The Supreme Court ruled last year that the states could decide whether they want to expand their Medicaid programs to cover more of the uninsured; they can’t be required to do so, as the health reform law intended.
The law provides hugely attractive financial incentives for states to add more people. The federal government will pay 100 percent of the cost of caring for newly eligible enrollees for the first three years, tapering to 90 percent in later years. Even so, some state officials, mostly Republicans, are proposing that the very generous federal financing for expansion be used instead to pay the premiums of poor people on new electronic health care exchanges, created by the reform law, where people can shop for subsidized private insurance.
Private insurance obtained on the exchanges could help poor beneficiaries in several ways. They would be less vulnerable to disruptions every time their incomes fluctuated above or below the boundary line that determines whether they are poor enough to qualify for Medicaid, where they would see one array of doctors, or slightly better off and eligible for subsidized insurance on the exchanges, where they might see a completely different group of doctors. Providers would be paid the same amount whether treating a Medicaid recipient or a privately insured patient, potentially creating a wider network of doctors for Medicaid patients. And some poor residents of states resistant to expansion, who would otherwise be frozen out by a glitch in the reform law, could gain coverage through the exchanges.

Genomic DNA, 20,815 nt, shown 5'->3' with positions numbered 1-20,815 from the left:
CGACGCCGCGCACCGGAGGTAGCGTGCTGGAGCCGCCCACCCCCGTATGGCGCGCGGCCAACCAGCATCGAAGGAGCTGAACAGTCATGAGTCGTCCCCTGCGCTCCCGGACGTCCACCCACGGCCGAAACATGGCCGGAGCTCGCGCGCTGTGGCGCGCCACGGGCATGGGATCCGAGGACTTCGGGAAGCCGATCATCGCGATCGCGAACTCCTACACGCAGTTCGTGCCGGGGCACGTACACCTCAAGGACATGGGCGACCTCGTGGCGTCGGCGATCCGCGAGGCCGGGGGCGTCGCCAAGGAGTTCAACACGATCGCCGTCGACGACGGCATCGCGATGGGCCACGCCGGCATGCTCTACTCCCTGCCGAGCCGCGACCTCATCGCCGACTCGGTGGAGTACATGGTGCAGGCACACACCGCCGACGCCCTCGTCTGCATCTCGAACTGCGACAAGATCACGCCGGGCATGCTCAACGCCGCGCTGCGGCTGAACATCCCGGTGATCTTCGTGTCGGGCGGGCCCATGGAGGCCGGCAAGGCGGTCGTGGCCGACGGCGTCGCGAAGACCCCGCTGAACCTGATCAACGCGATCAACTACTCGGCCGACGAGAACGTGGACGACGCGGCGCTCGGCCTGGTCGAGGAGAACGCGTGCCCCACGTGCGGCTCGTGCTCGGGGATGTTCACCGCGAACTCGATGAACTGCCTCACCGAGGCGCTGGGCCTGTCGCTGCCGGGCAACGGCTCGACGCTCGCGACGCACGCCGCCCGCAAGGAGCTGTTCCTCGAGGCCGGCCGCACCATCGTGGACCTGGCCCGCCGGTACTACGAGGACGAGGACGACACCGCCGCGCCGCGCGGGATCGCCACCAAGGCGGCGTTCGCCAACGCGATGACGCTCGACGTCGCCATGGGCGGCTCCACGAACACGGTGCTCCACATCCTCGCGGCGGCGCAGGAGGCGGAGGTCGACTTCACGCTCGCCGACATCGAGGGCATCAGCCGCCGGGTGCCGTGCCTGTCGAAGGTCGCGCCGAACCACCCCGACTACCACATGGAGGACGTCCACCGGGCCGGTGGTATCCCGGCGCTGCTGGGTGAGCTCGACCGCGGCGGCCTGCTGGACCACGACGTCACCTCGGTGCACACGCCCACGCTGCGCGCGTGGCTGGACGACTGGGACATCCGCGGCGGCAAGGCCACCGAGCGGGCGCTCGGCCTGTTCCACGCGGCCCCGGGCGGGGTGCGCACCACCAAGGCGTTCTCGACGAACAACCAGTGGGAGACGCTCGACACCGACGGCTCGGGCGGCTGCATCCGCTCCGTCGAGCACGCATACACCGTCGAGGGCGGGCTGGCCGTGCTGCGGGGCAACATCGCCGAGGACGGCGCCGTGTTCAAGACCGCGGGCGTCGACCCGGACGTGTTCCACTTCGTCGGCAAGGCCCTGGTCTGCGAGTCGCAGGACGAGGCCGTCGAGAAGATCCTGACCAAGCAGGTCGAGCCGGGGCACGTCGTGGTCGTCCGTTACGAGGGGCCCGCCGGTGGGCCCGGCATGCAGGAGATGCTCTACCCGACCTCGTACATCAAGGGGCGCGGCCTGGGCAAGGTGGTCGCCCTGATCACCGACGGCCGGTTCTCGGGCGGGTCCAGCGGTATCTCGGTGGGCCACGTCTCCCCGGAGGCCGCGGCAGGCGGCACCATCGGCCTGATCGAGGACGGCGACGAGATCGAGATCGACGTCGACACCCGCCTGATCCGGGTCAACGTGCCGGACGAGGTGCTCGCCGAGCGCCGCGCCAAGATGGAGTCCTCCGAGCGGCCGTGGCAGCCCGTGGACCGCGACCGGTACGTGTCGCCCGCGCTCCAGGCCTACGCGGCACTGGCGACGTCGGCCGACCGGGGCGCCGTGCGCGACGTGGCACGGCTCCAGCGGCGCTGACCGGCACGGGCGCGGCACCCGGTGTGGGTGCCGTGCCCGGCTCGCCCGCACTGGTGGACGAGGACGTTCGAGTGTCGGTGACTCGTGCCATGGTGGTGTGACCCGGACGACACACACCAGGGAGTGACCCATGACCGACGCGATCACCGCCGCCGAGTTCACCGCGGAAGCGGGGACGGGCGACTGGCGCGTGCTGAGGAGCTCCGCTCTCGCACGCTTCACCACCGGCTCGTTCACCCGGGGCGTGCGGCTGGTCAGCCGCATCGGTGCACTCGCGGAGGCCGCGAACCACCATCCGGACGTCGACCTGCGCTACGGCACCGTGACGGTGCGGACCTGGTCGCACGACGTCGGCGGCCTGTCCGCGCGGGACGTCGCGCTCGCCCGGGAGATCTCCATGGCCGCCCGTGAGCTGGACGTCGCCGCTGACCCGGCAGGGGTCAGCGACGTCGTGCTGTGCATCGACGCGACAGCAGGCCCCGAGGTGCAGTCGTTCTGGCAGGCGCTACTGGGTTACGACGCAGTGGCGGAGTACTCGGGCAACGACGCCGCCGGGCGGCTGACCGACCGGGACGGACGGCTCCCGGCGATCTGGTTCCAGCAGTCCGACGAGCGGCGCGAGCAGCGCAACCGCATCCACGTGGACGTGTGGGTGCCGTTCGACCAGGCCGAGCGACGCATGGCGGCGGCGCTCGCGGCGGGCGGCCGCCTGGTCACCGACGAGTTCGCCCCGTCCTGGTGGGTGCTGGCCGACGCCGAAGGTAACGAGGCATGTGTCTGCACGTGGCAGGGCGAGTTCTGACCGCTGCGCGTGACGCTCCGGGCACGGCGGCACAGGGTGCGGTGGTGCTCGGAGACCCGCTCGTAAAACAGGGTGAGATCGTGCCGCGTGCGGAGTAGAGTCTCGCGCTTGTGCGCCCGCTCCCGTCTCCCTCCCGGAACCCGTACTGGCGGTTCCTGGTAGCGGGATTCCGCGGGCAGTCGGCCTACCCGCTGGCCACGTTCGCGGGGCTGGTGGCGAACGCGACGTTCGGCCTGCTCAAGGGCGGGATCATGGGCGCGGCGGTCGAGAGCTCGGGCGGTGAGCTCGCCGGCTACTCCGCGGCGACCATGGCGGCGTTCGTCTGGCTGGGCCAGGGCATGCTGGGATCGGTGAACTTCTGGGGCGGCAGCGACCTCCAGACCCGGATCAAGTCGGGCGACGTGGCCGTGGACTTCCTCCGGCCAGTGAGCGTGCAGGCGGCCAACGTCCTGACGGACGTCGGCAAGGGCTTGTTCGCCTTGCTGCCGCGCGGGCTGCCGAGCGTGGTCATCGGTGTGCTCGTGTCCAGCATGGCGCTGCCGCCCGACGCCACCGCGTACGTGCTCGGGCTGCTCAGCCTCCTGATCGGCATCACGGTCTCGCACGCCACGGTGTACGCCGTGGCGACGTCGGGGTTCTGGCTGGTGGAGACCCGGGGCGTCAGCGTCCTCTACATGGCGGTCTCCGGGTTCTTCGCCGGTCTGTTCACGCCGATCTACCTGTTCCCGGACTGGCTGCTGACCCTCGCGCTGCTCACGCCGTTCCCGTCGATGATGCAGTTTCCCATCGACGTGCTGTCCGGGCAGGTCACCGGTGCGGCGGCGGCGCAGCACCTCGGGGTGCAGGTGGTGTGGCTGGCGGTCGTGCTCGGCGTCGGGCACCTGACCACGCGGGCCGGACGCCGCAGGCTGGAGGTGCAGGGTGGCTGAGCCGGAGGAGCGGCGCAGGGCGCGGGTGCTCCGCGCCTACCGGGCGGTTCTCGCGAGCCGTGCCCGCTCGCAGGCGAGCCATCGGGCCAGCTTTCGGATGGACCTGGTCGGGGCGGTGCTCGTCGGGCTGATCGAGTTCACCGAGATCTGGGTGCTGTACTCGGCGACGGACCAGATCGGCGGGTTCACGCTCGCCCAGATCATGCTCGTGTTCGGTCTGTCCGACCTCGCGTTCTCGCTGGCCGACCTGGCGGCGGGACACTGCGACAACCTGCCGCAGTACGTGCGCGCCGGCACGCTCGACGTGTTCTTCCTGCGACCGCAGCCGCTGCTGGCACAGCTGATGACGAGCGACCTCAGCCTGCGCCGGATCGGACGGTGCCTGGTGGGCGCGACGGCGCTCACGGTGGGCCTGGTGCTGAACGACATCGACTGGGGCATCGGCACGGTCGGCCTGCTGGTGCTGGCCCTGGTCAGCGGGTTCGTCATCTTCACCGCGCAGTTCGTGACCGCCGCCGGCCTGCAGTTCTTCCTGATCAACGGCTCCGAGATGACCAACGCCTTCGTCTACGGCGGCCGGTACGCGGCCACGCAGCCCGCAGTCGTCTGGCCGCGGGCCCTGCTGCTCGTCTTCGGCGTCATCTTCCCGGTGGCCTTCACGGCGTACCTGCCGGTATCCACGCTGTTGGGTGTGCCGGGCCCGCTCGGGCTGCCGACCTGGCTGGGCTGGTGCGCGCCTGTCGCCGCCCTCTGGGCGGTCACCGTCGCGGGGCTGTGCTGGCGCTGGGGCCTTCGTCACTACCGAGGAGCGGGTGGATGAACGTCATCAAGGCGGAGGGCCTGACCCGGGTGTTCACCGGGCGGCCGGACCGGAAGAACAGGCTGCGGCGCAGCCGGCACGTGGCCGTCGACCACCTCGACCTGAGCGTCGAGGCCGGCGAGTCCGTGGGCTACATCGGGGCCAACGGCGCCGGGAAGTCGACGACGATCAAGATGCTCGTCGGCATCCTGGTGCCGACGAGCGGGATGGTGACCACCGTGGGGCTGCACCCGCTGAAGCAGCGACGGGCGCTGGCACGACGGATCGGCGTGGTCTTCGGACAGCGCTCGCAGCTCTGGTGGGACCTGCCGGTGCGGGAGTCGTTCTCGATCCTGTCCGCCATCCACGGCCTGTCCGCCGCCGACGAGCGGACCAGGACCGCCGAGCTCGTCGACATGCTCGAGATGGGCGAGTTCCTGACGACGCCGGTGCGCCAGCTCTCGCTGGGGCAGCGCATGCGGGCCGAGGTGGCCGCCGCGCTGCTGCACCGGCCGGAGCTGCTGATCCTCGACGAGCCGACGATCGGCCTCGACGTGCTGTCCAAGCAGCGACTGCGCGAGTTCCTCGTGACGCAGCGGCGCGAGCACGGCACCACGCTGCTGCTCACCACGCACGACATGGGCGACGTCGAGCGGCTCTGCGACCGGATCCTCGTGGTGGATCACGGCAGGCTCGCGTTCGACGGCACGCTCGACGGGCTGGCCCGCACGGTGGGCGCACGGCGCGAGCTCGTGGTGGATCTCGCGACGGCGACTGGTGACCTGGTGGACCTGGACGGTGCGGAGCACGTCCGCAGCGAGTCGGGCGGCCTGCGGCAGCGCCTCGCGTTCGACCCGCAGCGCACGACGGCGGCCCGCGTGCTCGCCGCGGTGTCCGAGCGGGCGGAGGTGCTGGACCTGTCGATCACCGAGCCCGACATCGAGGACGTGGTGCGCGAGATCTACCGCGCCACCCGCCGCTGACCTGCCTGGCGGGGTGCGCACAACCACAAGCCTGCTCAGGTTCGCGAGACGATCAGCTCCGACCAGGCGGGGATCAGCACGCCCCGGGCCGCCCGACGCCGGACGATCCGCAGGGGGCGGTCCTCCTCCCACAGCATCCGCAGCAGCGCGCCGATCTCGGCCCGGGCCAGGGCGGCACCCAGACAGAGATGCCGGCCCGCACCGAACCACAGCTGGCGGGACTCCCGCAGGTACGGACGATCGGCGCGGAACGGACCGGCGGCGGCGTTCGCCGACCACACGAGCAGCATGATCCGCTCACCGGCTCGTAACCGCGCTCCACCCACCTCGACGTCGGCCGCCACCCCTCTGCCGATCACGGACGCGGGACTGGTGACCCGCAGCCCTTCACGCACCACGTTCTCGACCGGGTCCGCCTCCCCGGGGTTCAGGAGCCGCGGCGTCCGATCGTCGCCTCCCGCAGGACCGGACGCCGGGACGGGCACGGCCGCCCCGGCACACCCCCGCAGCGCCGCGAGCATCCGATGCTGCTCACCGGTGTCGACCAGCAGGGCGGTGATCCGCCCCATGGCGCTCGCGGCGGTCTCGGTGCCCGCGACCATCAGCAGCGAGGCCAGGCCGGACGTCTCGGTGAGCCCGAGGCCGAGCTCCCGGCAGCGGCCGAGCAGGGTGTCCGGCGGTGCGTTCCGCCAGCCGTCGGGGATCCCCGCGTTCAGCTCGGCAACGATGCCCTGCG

But the main benefit would be political in that it could engage Republicans in the whole health reform effort, make it easier to carry out the law and reduce the appetite among Congressional Republicans to gut the law.
There are at least two big caveats. The switch would be likely to increase costs for the federal government, and ultimately state governments, because private insurance is almost always more costly than Medicaid. That could force a cutback in the number of people covered because the money won’t go as far. There is also a risk that poor people will end up with fewer benefits and higher cost-sharing on the exchanges despite regulations that should prohibit that.
Federal officials must be vigilant in ensuring that recipients on the exchanges receive the same services and same cost-sharing limits that they would under an expanded Medicaid program. State officials who don’t want to play by those rules would be better off using the generous federal dollars as originally intended — to expand their Medicaid programs to cover many more of their uninsured residents.